How to build a 5-tool Superman? Next up: Arm

May 1st, 2020

Scouts have long graded position players on five tools that are central to success in the game: hitting, hitting for power, running, fielding and throwing. The so-called “five-tool player” is a special breed, as those who truly rate above average in each category are extremely rare.

This week, is tasking five reporters with building the ultimate five-tool Superman, by picking the best examples of each tool from the talented pool of current big leaguers. One important stipulation: Each player could only be selected for one of the five tools.

Up next: Throwing tool

A great arm is something to behold.

Whether it's unleashing the ball from deep in the outfield, across the infield or behind the plate, it can make the seemingly impossible happen. All of the sudden, the ball is at the base, and a runner who thought he had it made is out.

It's not all about arm strength, of course. Accuracy matters, too. But the best of the best can fire lasers directly at their targets, from any position.

Here are the five picks:

, SS, Padres
Key stat: 91.8 mph average max-effort arm strength in 2019

It’s not as if my defense pick, Andrelton Simmons, has a poor arm. But imagine him with this cannon attached to his shoulder. Tatis, of course, was a sensation in just about every way as a rookie in 2019, and his throwing ability was no exception. No other infielder came close to matching his average arm strength on Statcast-measured throws. He also had the two fastest-tracked infield assists to first base -- reaching 94 mph -- and was responsible for about half of the 92-plus mph assists from all infielders.

It must be noted here that Tatis did have an issue with throwing miscues that drove down his overall defensive value. But that seemed to be more about a rookie being overly aggressive than anything else. It’s certainly not about skill, and combined with Simmons’ fundamentals and defensive savvy, look out.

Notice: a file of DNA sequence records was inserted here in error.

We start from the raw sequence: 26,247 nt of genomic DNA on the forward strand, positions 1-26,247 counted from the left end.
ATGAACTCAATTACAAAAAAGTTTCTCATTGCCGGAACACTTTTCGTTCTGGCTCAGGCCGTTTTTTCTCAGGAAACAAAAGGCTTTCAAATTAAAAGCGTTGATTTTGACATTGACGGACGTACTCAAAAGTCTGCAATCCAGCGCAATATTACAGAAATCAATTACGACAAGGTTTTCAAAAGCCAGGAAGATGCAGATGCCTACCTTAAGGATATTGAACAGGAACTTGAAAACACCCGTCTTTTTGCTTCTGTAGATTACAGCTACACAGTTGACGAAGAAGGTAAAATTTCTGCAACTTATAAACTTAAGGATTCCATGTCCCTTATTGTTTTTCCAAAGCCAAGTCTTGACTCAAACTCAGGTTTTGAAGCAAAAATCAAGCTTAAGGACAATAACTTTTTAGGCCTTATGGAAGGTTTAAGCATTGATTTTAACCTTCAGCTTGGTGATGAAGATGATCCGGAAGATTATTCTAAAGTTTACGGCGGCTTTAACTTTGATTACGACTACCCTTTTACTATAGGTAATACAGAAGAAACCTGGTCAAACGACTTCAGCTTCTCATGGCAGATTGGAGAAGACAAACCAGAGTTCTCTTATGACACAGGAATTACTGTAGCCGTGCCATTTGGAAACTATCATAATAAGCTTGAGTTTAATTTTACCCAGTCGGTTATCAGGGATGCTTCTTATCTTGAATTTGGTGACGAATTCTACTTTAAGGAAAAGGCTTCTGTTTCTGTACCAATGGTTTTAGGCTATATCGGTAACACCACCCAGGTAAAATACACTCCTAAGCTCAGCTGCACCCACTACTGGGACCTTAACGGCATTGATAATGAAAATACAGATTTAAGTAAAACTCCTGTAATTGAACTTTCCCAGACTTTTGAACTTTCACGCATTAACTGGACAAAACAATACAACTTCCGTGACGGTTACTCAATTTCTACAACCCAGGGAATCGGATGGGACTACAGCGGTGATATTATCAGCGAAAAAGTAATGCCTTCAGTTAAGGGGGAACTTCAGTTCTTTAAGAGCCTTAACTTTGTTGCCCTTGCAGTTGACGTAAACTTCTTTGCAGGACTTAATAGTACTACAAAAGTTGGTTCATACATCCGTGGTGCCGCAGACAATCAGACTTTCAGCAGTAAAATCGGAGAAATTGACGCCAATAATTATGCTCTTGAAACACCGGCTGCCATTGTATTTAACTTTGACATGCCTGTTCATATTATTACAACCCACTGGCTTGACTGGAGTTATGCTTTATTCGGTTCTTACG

-- Andrew Simon

Previous picks: Anthony Rendon (hit), Mike Trout (power), Byron Buxton (run), Simmons (defense)

, CF, A’s
Key stat: 321-foot assist on Aug. 11, 2018

His nickname is Laser Ramón, so you already knew he’d have to make this list. Laureano’s arm is best known for the throw mentioned above, which resulted in a double play after he caught a fly ball hit by Justin Upton at Angel Stadium. At 321 feet, it was the longest on-the-fly throw for an outfield assist tracked by Statcast (since 2015).

In 2019, it was all about arm strength for Laureano. He had an average max-effort arm strength of 94.1 mph, seventh-fastest among MLB outfielders (min. 25 attempts). He even threw a ball 100.8 mph on April 21, though it didn’t result in an assist. In total, he made 10 throws of 95-plus mph last season and had three throws of 300 feet or more.

-- Sarah Langs

Previous picks: Jeff McNeil (hit), Gary Sánchez (power), Tim Locastro (run), Victor Robles (defense)

, SS, Cubs
Key stat: Five assists over 90 mph in 2019

After bouncing around the infield over his first five seasons, Báez settled in as the Cubs’ starting shortstop last year and was one of the best defensive players in all of baseball. Despite missing almost all of September with a hairline fracture in his left thumb, Báez tied for third in Defensive Runs Saved (26) and placed second among all players in Outs Above Average (+19).